On the other side, among those who favour austerity, I think there is a reluctance to consider policies that increase the size of the state, even though this would only be for a few years. There is also the obvious unpopularity of tax increases. However there is now a real danger that by the time of the next election UK unemployment may still be rising and the recovery will be modest. It is going to be very hard to win an election with this record. (I do not think Argentina will distract attention again as it did in 1982!) The great advantage of tax financed increases in spending is that they stimulate the economy without going back on the austerity pledge. Indeed, because they stimulate growth, they reduce headline budget deficit figures and so increase the likelihood that austerity will be successful in bringing down the ratio of debt to GDP.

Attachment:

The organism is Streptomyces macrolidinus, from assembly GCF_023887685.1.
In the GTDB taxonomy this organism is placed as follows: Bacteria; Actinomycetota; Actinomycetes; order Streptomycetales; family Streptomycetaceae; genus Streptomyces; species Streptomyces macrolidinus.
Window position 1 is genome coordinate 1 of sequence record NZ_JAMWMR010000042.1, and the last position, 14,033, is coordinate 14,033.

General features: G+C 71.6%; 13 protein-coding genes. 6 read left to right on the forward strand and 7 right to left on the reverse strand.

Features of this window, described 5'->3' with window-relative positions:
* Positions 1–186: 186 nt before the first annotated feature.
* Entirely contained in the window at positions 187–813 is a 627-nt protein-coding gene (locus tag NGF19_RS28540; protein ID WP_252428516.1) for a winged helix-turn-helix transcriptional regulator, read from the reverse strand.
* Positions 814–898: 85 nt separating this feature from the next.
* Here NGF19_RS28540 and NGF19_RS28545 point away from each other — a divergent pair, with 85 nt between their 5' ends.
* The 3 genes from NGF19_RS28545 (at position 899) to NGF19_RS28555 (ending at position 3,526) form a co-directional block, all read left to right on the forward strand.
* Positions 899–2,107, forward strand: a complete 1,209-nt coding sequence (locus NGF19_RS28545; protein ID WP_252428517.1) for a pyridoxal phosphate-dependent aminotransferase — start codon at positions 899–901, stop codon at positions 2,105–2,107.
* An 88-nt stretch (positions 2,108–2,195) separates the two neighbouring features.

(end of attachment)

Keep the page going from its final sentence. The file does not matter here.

So these proposals from the Social Market Foundation are very welcome indeed. They show that something can be done to stimulate the economy without increasing debt. Of course there is a great deal of discussion still to be had on what taxes to increase, and what investment to fund. However from a macroeconomic point of view most combinations will succeed in stimulating the economy. With unemployment continuing to rise, there is still time to act. It is imperative that we do.
Have you seen the recent Liam Fox op-ed in the FT, arguing for what sounds like the opposite of your proposal: http://www.ft.com/cms/s/0/2ee5b8de-5c8d-11e1-8f1f-00144feabdc0.html#axzz1n3UcQLfu (should this be called balanced budget contraction?)? I wonder if we can infer anything about the current government’s thinking on these issues from Dr. Fox’s piece?